Riot Headline The Most Read Books on Goodreads This Week

5 British Books to Look Out For in the U.S. in June

This content contains affiliate links. When you buy through these links, we may earn an affiliate commission.

Claire Handscombe


Claire Handscombe moved from Europe to DC in 2012, ostensibly to study for an MFA in Creative Writing, but actually – let’s be honest – because of an obsession with The West Wing. She is the author of Unscripted, a novel about a young woman with a celebrity crush and a determined plan, and the editor of Walk With Us: How The West Wing Changed Our Lives. She also hosts the Brit Lit Podcast, a fortnightly show of news and views from British books and publishing. Blog: the Brit Lit Blog. Twitter: @BookishClaire

There’s an embarrassment of riches among British books published in the U.S. this month, and it was hard to choose which to highlight. But here are a smattering to get you started!

Mother Ship by Francesca Segal (Chatto & Windus, June 6, 2019)

I’ve been hearing about this book for what feels like forever already. Francesca Segal is an Anglo-American writer who has up to now written modern-day retellings of classic novels (I enjoyed The Innocents). In Mother Ship, though, she turns to memoir – writing of the heartache and struggle that followed the very premature birth of her twins. The books is said to combine “the tenderness of a love poem with the compulsive pace of a thriller” as we follow Francesca through weeks of caring for her babies and developing fierce friendships with other women fighting alongside her for their own tiny children.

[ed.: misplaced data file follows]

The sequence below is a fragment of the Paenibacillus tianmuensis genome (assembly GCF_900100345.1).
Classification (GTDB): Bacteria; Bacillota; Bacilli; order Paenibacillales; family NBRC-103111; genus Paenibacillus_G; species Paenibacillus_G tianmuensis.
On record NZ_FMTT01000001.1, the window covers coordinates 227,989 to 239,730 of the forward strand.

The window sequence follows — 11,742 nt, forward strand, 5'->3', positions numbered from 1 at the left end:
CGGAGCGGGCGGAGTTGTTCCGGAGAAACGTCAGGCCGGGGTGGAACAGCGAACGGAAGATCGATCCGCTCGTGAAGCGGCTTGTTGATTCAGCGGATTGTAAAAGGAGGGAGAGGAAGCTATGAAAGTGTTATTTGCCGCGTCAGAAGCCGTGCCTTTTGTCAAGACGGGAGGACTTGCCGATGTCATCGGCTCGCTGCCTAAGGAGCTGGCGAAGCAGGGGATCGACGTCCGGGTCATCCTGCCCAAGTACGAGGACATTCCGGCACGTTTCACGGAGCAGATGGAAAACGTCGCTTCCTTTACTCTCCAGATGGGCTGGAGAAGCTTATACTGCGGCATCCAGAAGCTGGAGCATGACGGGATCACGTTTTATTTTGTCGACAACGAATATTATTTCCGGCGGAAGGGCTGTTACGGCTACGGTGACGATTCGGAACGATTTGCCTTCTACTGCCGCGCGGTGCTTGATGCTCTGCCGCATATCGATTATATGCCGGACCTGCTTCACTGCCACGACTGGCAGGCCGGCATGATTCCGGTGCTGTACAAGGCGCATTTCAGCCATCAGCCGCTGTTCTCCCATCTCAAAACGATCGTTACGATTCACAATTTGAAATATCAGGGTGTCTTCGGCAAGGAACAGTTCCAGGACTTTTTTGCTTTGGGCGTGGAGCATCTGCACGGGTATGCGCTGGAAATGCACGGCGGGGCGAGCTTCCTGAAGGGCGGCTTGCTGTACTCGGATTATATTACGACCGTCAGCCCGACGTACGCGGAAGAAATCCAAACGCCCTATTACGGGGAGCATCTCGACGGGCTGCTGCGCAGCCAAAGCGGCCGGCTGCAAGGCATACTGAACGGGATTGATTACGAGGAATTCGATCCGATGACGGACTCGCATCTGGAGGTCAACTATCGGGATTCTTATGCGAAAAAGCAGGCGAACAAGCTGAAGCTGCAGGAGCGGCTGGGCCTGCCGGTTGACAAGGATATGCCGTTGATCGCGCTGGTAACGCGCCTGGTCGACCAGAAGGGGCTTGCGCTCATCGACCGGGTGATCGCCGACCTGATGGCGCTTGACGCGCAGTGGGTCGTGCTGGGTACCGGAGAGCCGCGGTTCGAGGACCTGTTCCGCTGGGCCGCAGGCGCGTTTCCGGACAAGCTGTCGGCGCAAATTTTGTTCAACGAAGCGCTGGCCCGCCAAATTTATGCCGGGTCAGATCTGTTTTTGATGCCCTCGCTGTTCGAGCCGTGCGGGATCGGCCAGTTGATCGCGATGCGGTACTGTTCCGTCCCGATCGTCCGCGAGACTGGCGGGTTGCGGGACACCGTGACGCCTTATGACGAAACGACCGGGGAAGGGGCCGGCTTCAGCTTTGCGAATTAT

Dressed: The Secret Life of Clothes by Dr Shahida Bari (Jonathan Cape, June 13, 2019)

Alumni of King’s College, Cambridge, are churning out the books this year: there’s been The Binding by Bridget Collins, Unscripted by, well, me, and now Dressed by Dr Shahida Bari. This social history of everyday fashion explores the place of clothes in our daily lives and in culture more broadly. The author looks at literature, art, film, and philosophy to illuminate aspects of identity and self-expression. This sounds like a fascinating book – and potentially a great gift for the fashionista as well as the amateur anthropologist in your life.

This Green and Pleasant Land by Ayisha Malik (Zaffre, June 13, 2019)

Ayisha Malik, author of Sofia Khan Is Not Obliged, has a new book out that’s on the more literary end of the spectrum and has been called “the standout book of the year” by Abir Mukherjee. This Green and Pleasant Land follows Bilal and Mariam, who’ve been contentedly living in the village of Babbel’s End but find all that threatened when, on her deathbed, Bilal’s mother asks him to build a mosque in the village. I bet this book would make a great book club pick, too.

The Porpoise by Mark Haddon (Doubleday, June 18, 2019)

Mark Haddon is best known for his beloved novel of the early 2000s, The Curious Incident of the Dog in the Night Time. His latest book also has an animal-themed title, although the eponymous porpoise is actually a ship, aboard which one of the characters escapes to get away from a would-be assassin.  The Porpoise is a rewriting of Shakespeare’s Pericles, which tells the story of a prince who, long after he thought his wife was dead, returns home to find her alive. “Haddon’s prose is beautiful,” says the Evening Standard,  “and he is utterly in command of his slippery material.”

Are We Nearly There Yet? by Lucy Vine (audiobook, Orion, June 27, 2019)

I really enjoyed both of Lucy Vine’s previous novels, Hot Mess and What Fresh Hell, so I’m looking forward to laughing my way through her latest book in which Alice, who’s about to turn 30 and not exactly winning at life, decides to go and find herself in Thailand. Lucy was one of my very first guests on the Brit Lit Podcast, and she was a delight to chat to.